Collapsing Cons ThumbnailReposted from Nature Bats Last

Collapsing Consciously: Transformative Truths for Turbulent Times was written by Carolyn Baker and published by North Atlantic Books a few weeks ago. Baker’s seventh book is a reasoned, reasonable follow-up to Sacred Demise and Navigating the Coming Chaos.

Collapsing Consciously delivers its message in a compact, tightly edited 175 pages. The book is pleasantly devoid of distracting grammatical or editorial errors. Actually, the book’s message is delivered within the initial 109 pages, which are followed by 52 weekly meditations. Each of the meditations is preceded by a relevant quote (e.g., “Crisis is the time for truth,” from Chellis Glendinning).

The book takes the reader on an emotional and psychological journey. As a result, the journey will be uncomfortable for most Americans. After spending our early years in K-12 indoctrination facilities, we graduate into the incarceration camp known as industrial civilization. Few spend any time or effort contemplating their own roles in the universe. For the most part, teaching and learning focus on skills that further the ongoing omnicide, not intrapersonal intelligence that might lead to personal contentment or a decent sense of community. As a result, one of the two primary audiences for this book is the individual unfamiliar with the concept of intrapersonal intelligence.

The second major audience I envision for this book is the person relatively new to the notion of collapse. Because Americans surely lead the world in ignorance and denial, this book has great appeal to the masses. I know only a handful of people willing to seek broad-scale knowledge or personal introspection, much less both phenomena.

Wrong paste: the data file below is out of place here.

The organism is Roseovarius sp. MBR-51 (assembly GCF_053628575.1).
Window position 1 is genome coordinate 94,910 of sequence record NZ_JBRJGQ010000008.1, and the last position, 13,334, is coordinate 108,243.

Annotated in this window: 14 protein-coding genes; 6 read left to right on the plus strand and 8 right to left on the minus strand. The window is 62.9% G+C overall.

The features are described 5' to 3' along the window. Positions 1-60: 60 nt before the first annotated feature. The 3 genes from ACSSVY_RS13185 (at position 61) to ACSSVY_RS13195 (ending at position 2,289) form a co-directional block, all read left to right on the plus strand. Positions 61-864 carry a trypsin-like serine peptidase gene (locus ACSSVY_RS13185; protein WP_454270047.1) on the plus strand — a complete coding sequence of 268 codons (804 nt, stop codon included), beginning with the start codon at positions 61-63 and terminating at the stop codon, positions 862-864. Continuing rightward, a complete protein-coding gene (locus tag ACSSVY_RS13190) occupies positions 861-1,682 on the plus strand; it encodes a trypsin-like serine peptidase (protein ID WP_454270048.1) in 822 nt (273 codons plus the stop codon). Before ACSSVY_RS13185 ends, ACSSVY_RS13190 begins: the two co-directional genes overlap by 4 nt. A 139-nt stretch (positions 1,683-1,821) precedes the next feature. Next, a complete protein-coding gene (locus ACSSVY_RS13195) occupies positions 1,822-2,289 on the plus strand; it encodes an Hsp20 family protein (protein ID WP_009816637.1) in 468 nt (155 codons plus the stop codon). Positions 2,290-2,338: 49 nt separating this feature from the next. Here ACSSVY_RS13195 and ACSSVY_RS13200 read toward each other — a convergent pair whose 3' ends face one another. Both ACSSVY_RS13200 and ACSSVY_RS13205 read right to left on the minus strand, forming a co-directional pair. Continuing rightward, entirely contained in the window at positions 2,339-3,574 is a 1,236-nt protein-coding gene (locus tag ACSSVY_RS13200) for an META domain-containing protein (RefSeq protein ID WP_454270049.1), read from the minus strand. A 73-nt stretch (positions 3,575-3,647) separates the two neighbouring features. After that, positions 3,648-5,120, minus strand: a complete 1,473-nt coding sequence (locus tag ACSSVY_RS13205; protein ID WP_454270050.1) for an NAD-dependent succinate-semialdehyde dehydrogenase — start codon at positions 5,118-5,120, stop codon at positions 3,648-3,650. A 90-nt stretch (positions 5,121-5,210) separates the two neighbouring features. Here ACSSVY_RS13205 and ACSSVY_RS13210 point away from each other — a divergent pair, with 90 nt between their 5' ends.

I can pick nits, of course. Baker foresees a continuation of the relentless grinding down of industrial civilization, as well as a long period of human recovery after collapse is complete. For example, Baker wonders “what kind of culture we will construct from the rubble of this one.” Considering the virtually certain near-term demise of our species, Baker’s concern about “centuries of … domination by the shadow” (aka patriarchy) in the wake of collapse seems quite optimistic. Rather, as she points out in the following sentence, “we must … confront patriarchy whenever it attempts to ‘rein us in’ and carry out its hostile takeovers.” Sadly, we’re several millennia too late to rein in patriarchy. Ergo, our dire straits.

On the other hand, Collapsing Consciously goes beyond the typically arrogant perspective of humanism by drawing attention to the consequences of industrial civilization for non-industrialized humans and non-human species. The associated treatment of these topics is relatively light, which is consistent with this relatively brief treatment that is instead focused on introspection.

Minor quibbles aside, Baker’s treatment is broadly consistent with the perspective I have reached within the last 18 months or so. For example, in a chapter titled, “Hospice Workers for the World” is found this final sentence: “Make death your ally in order to more passionately savor your life and to become a more skilled hospice worker for the world.” It’s a great finale to a fine chapter.

In summary, I recommend Collapsing Consciously, especially for the very large number of people who have avoided the topic of collapse or the process of personal introspection. Unfortunately, people in the latter group deny they’ve avoided introspection or, worse, believe the journey of knowing themselves has reached completion (in which case, sadly, it probably has). Further, many of the ignorant in both groups have selected ignorance as the path to personal bliss.